Forest Types of the World

Forest Types of the World




Temperate and Boreal Forest Types

1 Evergreen needle-leaf forest

Natural forest with > 30% canopy cover, in which the canopy is predominantly (> 75%) needleleaf and evergreen.

2 Deciduous needle-leaf forest

Natural forests with > 30% canopy cover, in which the canopy is predominantly (> 75%) needleleaf and deciduous.

3 Mixed broadleaf/needle-leaf forest

Natural forest with > 30% canopy cover, in which the canopy is composed of a more or less even mixture of needleleaf and broadleaf crowns (between 50:50% and 25:75%).

4 Broadleaf evergreen forest

Natural forests with > 30% canopy cover, the canopy being > 75% evergreen and broadleaf.

5 Deciduous broadleaf forest

Natural forests with > 30% canopy cover, in which > 75% of the canopy is deciduous and broadleaves predominate (> 75% of canopy cover).
 

6 Freshwater swamp forest

Natural forests with > 30% canopy cover, composed of trees with any mixture of leaf type and seasonality, but in which the predominant environmental characteristic is a waterlogged soil.
 

7 Sclerophyllous dry forest

Natural forest with > 30% canopy cover, in which the canopy is mainly composed of sclerophyllous broadleaves and is > 75% evergreen.
 

8 Disturbed natural forest

Any forest type above that has in its interior significant areas of disturbance by people, including clearing, felling for wood extraction, anthropogenic fires, road construction, etc.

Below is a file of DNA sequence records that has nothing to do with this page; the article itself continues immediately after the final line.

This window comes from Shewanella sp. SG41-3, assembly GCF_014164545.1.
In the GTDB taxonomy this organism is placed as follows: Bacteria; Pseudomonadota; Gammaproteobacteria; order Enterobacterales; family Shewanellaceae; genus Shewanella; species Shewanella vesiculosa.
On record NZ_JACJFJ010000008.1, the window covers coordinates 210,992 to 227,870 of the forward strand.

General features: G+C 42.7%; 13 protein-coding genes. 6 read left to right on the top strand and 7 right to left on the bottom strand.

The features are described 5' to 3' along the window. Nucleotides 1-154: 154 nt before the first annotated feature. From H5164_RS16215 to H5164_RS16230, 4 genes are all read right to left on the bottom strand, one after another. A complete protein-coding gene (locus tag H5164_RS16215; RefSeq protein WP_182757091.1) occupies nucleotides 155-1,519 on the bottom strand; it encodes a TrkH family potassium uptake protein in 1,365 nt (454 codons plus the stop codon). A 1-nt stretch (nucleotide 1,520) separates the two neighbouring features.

9 Sparse trees and parkland

Natural forests in which the tree canopy cover is between 10-30%, such as in the steppe regions of the world. Trees of any type (e.g., needleleaf, broadleaf, palms).
 

10 Exotic species plantation

Intensively managed forests with > 30% canopy cover, which have been planted by people with species not naturally occurring in that country.
 

11 Native species plantation

Intensively managed forests with > 30% canopy cover, which have been planted by people with species that occur naturally in that country.
 


Unspecified forest plantation

Forest plantations showing extent only with no further information about their type, This data currently only refers to Ukraine.
 

Unclassified forest data

Forest data showing forest extent only with containing no further information about their type.

Tropical Forest Types

12 Lowland evergreen broadleaf rain forest

Natural forests with > 30% canopy cover, below 1200m altitude that display little or no seasonality, the canopy being >75% evergreen broadleaf.

13 Lower montane forest

Natural forests with > 30% canopy cover, between 1200-1800m altitude, with any seasonality regime and leaf type mixture.

14 Upper montane forest

Natural forests with > 30% canopy cover, above 1800m altitude, with any seasonality regime and leaf type mixture.

15 Freshwater swamp forest

Natural forests with > 30% canopy cover, below 1200m altitude, composed of trees with any mixture of leaf type and seasonality, but in which the predominant environmental characteristic is a waterlogged soil.

16 Semi-evergreen moist broadleaf forest

Natural forests with > 30% canopy cover, below 1200m altitude in which between 50-75% of the canopy is evergreen, > 75% are broadleaves, and the trees display seasonality of flowering and fruiting.

17 Mixed broadleaf/needleleaf forest

Natural forests with > 30% canopy cover, below 1200m altitude, in which the canopy is composed of a more or less even mixture of needleleaf and broadleaf crowns (between 50:50% and 25:75%).

18 Needleleaf forest

Natural forest with > 30% canopy cover, below 1200m altitude, in which the canopy is predominantly (> 75%) needleleaf.

19 Mangroves

Natural forests with > 30% canopy cover, composed of species of mangrove tree, generally along coasts in or near brackish or salt water.